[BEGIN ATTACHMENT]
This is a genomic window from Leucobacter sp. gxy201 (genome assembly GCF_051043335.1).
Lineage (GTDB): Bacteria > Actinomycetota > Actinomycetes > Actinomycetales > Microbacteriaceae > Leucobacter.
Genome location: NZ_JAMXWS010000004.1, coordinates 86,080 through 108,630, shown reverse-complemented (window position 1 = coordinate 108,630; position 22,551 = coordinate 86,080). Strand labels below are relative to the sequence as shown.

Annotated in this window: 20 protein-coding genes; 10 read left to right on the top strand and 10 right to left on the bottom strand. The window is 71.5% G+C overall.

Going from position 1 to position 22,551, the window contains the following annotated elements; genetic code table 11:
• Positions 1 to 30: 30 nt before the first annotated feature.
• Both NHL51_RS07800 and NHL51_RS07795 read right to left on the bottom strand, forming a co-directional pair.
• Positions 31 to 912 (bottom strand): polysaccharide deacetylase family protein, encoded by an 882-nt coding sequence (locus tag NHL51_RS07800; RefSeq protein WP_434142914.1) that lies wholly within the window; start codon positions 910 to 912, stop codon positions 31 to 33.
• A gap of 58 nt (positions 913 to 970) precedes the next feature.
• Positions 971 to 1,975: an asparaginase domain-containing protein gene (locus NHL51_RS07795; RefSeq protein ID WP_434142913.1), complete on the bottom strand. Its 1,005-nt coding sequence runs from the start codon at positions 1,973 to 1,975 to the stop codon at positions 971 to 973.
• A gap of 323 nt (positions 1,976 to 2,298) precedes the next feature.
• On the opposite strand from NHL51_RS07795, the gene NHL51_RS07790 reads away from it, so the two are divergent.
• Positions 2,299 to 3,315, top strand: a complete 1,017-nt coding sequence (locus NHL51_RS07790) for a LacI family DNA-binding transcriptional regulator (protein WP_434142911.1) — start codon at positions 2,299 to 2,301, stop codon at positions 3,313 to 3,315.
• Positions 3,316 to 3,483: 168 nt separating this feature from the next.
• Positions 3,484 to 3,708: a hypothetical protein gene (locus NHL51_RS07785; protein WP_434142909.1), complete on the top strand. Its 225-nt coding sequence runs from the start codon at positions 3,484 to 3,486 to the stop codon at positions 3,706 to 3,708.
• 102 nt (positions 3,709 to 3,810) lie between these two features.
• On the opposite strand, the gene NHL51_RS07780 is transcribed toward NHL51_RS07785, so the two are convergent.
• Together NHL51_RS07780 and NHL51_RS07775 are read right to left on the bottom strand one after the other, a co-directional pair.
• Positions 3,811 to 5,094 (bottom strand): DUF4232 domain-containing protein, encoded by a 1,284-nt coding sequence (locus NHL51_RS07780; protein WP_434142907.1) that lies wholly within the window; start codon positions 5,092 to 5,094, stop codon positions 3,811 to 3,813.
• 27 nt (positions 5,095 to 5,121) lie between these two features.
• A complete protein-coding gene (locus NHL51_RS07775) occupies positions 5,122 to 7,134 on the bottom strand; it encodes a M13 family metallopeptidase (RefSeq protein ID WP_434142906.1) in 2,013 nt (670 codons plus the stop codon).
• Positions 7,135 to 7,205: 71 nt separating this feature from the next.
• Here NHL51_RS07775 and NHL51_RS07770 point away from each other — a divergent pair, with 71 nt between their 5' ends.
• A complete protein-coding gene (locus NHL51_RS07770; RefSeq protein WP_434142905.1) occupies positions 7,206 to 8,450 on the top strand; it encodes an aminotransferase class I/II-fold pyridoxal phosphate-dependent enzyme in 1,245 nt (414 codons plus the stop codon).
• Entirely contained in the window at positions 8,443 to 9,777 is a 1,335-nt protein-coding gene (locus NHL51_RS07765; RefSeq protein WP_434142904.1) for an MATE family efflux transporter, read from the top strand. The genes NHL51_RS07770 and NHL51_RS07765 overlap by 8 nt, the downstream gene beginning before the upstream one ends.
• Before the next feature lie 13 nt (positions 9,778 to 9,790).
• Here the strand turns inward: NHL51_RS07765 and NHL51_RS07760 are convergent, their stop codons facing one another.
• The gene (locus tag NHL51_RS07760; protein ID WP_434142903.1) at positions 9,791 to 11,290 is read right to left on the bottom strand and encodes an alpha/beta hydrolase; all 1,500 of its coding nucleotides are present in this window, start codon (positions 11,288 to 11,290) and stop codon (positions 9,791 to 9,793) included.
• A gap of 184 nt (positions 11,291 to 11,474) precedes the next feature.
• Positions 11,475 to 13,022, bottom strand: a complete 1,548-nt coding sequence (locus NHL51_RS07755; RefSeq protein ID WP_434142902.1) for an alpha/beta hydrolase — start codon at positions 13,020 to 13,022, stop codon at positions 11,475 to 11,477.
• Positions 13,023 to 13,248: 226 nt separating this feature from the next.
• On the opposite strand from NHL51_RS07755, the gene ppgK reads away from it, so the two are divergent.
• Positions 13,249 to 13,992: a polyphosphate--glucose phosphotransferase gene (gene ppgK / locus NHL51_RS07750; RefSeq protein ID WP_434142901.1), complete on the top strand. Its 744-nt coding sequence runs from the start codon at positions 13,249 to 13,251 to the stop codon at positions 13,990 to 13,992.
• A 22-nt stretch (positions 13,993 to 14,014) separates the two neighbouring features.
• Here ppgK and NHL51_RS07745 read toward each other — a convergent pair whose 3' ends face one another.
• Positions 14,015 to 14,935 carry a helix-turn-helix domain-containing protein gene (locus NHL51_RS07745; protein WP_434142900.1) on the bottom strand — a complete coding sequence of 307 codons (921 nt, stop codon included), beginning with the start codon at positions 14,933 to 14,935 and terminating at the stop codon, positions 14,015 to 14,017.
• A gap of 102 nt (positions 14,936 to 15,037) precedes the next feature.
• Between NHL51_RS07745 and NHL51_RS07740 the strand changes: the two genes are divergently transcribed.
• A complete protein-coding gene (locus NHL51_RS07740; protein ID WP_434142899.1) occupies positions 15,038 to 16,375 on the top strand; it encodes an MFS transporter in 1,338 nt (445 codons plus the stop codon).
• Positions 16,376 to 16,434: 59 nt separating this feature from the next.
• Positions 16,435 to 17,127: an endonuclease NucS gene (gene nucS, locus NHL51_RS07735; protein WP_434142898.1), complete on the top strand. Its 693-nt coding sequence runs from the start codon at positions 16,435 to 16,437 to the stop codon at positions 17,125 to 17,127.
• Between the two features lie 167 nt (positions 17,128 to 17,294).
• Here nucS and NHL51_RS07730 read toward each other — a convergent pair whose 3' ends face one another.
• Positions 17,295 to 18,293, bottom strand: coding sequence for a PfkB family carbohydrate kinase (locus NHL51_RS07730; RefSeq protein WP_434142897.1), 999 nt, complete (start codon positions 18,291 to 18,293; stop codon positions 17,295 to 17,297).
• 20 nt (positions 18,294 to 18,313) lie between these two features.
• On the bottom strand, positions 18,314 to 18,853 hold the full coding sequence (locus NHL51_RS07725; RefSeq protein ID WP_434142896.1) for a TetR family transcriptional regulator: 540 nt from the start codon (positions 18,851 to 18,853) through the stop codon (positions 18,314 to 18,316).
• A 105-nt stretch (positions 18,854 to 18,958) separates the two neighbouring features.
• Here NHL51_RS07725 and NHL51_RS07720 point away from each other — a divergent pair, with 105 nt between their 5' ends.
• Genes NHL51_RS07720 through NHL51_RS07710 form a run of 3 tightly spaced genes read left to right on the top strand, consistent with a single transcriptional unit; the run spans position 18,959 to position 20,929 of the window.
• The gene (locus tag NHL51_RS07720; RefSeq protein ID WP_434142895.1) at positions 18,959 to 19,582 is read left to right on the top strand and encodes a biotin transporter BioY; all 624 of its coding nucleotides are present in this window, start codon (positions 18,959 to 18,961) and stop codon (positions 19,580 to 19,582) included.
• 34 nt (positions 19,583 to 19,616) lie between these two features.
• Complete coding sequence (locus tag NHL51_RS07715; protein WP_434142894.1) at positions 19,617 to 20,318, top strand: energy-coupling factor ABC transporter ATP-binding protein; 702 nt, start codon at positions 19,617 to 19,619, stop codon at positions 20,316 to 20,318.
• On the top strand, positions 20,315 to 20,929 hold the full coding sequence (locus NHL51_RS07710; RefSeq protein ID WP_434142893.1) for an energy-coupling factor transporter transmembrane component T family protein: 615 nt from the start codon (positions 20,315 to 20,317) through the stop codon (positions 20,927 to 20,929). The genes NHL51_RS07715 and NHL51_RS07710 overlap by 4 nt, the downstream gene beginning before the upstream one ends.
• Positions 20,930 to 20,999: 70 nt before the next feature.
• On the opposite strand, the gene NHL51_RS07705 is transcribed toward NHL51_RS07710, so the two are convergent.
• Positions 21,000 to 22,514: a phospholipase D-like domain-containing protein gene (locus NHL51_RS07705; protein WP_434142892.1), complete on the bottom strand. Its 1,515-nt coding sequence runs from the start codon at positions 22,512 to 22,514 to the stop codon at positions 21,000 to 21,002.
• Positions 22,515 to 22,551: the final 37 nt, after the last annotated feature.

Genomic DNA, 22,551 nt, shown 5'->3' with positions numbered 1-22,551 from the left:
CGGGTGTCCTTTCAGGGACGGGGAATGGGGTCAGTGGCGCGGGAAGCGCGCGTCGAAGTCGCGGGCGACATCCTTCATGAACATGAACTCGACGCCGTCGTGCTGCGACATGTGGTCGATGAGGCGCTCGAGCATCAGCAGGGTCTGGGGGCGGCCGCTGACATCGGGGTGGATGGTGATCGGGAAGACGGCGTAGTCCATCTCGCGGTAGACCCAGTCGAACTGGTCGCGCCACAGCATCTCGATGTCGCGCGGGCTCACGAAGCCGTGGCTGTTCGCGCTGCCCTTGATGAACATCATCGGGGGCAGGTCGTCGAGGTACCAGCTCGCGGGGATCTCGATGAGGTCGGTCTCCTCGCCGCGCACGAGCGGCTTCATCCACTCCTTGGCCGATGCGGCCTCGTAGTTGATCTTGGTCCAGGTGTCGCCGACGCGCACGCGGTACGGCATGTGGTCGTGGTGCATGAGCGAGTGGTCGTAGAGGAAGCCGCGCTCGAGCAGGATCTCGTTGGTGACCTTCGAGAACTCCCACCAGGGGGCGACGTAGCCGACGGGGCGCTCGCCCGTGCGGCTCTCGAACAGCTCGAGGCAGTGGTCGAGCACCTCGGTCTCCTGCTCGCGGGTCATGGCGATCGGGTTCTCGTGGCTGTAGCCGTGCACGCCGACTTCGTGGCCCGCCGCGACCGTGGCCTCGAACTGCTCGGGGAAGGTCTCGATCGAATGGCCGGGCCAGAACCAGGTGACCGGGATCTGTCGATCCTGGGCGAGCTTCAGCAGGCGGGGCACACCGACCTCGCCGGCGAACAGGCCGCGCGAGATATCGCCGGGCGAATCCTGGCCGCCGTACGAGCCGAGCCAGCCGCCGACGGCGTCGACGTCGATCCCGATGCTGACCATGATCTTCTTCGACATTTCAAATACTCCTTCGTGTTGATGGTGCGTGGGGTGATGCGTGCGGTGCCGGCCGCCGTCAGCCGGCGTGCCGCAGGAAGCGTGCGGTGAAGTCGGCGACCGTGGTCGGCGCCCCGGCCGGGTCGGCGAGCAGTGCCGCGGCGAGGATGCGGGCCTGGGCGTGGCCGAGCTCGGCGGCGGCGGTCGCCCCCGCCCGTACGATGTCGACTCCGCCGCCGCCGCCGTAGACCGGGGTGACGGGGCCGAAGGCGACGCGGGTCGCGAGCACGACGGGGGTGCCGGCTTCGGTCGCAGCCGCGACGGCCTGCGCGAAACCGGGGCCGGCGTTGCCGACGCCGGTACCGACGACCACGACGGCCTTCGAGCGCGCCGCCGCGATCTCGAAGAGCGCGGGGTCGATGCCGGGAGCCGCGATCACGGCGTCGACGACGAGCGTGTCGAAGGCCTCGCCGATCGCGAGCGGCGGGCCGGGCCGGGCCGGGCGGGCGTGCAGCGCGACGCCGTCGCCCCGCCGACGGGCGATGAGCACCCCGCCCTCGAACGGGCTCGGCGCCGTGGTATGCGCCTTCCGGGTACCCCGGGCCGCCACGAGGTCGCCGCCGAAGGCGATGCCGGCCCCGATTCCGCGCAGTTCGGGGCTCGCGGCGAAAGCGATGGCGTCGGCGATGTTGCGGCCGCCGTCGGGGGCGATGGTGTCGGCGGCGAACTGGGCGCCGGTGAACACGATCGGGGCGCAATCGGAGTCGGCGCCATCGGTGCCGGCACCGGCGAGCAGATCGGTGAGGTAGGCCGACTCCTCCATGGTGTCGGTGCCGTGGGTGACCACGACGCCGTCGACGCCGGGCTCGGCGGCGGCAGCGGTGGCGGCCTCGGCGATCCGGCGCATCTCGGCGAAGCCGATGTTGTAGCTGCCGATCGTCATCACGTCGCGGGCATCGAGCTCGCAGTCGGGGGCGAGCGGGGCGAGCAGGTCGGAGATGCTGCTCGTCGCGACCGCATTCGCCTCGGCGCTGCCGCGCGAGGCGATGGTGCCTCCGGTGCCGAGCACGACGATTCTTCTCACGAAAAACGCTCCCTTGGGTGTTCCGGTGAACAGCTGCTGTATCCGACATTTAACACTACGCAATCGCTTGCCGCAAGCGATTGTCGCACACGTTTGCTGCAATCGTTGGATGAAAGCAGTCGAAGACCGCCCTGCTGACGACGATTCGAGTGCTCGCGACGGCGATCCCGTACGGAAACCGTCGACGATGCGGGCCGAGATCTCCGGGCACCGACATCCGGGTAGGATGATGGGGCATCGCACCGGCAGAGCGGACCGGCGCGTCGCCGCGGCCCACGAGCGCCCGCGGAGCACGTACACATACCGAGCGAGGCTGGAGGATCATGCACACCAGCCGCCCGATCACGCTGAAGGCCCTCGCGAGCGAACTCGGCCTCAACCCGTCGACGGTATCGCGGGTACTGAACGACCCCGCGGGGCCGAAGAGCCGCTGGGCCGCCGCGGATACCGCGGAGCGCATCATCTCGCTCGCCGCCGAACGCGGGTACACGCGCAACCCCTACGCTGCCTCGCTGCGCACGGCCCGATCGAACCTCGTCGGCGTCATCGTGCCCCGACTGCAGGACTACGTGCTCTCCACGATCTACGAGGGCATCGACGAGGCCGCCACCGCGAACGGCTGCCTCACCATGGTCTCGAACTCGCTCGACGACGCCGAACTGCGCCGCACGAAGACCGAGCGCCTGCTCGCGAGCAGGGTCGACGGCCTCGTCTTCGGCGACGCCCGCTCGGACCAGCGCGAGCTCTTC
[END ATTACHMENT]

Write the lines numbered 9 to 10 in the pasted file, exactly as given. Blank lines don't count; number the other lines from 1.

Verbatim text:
• A gap of 58 nt (positions 913 to 970) precedes the next feature.
• Positions 971 to 1,975: an asparaginase domain-containing protein gene (locus NHL51_RS07795; RefSeq protein ID WP_434142913.1), complete on the bottom strand. Its 1,005-nt coding sequence runs from the start codon at positions 1,973 to 1,975 to the stop codon at positions 971 to 973.